Monday, March 30, 2015

Baby (Hummer) Pics

We continue watching the hummingbird nest on our back patio, using the field scope set up in our kitchen.

Right after the eggs hatched, mom hummer appeared fidgety when sitting on the nest.

Probably because she was now sitting on 2 wiggly babies instead of 2 eggs.

Mom hummer was staying busy, constantly making forays out into the yard to gather insects and nectar, then returning to the nest to quickly feed her babies.

We also noticed that the babies had started pooping over the side of the nest.

Every now and then we would see a tiny bare-naked hummingbird butt appear above the edge of the nest, and proceed with the projectile pooping.

This is a natural behavior, which helps keep things cleaner inside the nest.

It took a while before we could get a picture of mom and her babies together.

They were so small we couldn't see them above the edge of the nest unless they were feeding (or pooping).

And her feeding stops were surprisingly brief and efficient.

With patience, we were finally able to get a baby pic just as mom left the nest after a feeding. One is easily seen, with its short little beak and big eyes.

"Any glimpse into the life of an animal quickens our own and makes it so much the larger and better in every way."
~ John Muir; Author, naturalist and wilderness advocate (1838-1940)

Friday, March 27, 2015

A Little Help, Here...

A couple of days after we found orange aphids on our Milkweed, we had a ladybug show up on one of the flower heads.

Ladybugs are natural predators of aphids and other soft-bodied insect pests. A single ladybug can eat up to 50 aphids per day!

Ladybugs go through 4 steps in their life cycle. Female Ladybugs lay their eggs on the underside of leaves, or in other hidden and protected areas. The eggs hatch into larvae that look like a black and orange miniature crocodile.

The larva starts eating, and will shed its skin a number of times as it grows. The larvae will eventually pupate and finally hatch out to become the ladybug beetle we all recognize.

We are hoping s/he brings more friends to dine on the aphids.
There are plenty to go around...

"Hurt no living thing:
Ladybird, nor butterfly,
Nor moth with dusty wing..."
~ Christina Georgina Rosetti, British poet and lyricist (1830-1894)

For more information about Lady bugs:

Friday, March 20, 2015

Hummingbird Babies!

We are proud to announce the arrival of twins.
They hatched early this morning (Friday).
Mom hummer and her babies are all doing fine.
She is working continuously to keep them fed and protected in their nest.

Approximate size of a baby hummingbird:
-- Length - about an inch
-- Weight - a little over half a gram (3 baby hummers = the weight of one US dime)

For 2-1/2 weeks we have been using the field scope set up in our dining room, to watch mom hummer sitting on the nest. This morning for the first time we saw her perched on the edge of the nest, as she fed each baby in turn. Her head bobs up and down in a sewing machine-like motion as she transfers the pre-digested food into their gaping mouths. After each feeding she settles back in to the nest to keep the babies warm. The babies are very tiny now, and their naked heads barely show above the edge of the nest as they are feeding.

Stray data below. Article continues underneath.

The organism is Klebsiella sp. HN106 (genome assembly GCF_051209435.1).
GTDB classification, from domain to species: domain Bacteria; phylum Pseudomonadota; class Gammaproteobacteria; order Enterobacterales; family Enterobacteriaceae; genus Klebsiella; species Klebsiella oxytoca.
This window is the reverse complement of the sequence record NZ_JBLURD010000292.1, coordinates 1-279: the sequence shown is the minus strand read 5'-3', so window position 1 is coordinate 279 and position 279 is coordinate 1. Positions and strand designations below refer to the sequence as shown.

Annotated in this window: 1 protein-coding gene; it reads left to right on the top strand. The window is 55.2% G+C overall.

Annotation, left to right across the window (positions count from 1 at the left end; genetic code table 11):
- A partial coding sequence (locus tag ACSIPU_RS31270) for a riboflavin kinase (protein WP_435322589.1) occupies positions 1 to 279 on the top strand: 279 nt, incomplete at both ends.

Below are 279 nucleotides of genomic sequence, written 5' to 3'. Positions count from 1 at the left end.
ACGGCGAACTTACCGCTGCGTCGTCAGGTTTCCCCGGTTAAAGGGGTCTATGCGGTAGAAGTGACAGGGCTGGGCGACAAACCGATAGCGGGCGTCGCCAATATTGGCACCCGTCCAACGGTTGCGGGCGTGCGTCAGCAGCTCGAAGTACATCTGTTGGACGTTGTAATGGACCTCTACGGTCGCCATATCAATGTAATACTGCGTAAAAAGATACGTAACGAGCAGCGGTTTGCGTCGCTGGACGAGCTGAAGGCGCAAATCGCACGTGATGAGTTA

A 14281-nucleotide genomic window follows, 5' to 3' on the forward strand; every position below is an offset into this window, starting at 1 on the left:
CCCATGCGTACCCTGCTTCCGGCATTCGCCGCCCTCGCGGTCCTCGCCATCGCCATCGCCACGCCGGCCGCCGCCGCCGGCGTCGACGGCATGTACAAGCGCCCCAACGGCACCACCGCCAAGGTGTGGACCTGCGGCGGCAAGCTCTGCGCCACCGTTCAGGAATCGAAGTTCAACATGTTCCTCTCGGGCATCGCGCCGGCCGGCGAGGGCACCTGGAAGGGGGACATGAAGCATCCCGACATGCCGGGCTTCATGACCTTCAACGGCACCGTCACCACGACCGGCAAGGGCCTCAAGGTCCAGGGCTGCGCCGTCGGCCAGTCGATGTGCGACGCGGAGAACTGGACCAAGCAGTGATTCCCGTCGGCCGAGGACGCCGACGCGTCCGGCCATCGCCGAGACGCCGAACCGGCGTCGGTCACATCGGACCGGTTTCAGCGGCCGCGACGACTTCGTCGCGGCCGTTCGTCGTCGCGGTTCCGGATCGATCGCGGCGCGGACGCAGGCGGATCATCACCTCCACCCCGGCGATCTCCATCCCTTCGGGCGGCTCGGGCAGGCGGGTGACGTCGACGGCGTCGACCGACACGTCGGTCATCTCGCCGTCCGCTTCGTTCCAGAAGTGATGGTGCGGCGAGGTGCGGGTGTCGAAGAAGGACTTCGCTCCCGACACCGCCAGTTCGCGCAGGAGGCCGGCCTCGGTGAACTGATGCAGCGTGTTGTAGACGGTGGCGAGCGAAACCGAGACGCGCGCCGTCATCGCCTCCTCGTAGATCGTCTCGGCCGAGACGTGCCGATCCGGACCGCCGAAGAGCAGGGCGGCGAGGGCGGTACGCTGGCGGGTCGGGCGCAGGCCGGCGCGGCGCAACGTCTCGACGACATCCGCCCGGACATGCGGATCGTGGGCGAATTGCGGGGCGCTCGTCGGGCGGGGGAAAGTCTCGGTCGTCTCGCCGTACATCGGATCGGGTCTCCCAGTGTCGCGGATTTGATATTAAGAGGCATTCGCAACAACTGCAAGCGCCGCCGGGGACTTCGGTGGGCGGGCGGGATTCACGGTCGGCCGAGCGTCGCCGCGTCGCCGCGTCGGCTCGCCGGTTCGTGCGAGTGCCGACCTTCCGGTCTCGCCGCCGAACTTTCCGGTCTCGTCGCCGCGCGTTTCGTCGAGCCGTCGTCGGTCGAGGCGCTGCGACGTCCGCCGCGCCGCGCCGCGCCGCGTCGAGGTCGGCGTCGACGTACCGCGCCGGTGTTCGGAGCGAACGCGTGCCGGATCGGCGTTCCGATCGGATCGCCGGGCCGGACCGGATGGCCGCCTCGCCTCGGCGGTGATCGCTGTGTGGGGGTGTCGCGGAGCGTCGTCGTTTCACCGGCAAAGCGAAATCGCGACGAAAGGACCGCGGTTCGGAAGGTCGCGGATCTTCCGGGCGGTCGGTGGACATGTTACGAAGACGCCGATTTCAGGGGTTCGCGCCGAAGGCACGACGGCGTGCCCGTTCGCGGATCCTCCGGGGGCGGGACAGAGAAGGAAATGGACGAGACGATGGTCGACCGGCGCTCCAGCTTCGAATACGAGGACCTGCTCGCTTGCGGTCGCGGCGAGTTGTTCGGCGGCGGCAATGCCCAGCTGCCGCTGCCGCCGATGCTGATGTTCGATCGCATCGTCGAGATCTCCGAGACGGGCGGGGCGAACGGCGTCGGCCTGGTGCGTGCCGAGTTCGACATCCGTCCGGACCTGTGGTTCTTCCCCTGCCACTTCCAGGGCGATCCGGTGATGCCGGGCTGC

Hummingbird babies need protein to grow - they cannot survive on just nectar or hummingbird food. The food that mom hummer regurgitates for them includes small insects that she catches in flight. We see her in the backyard zig-zagging through the air as she chases their next meal, or searches plants and spider webs for insects.

This is an excellent information source, for everything you could want to know about hummingbirds:

Thursday, March 19, 2015

Elsewhere in the Garden...

The solitary bees started hatching out of our bee-obelisk this past weekend, as daytime temperatures reached the low 90's. Recent cool weather since then has slowed them down a bit, but that will be changing soon.

Two days ago we found three new Queen Butterfly caterpillars on the Desert Milkweed in our courtyard. Looks like we will have another round of butterflies in a couple of weeks.

There was a flock of about 20 Cedar Waxwings perched in our tallest mesquite tree yesterday morning.

Off by itself in a lower branch of the same tree was a single Western Kingbird, the first one we have seen this season.

What we originally hoped were orange butterfly eggs on the milkweed plant are actually orange aphids.

Rather than using pesticides, we'll clip and remove the affected stems if it looks like the aphids are getting out of control.

There are at least 2 verdin nests in our mesquite trees. Mockingbirds likely have a nest in one of the other mesquites. They have been extremely temperamental, territorial, and vocal - even more so than usual.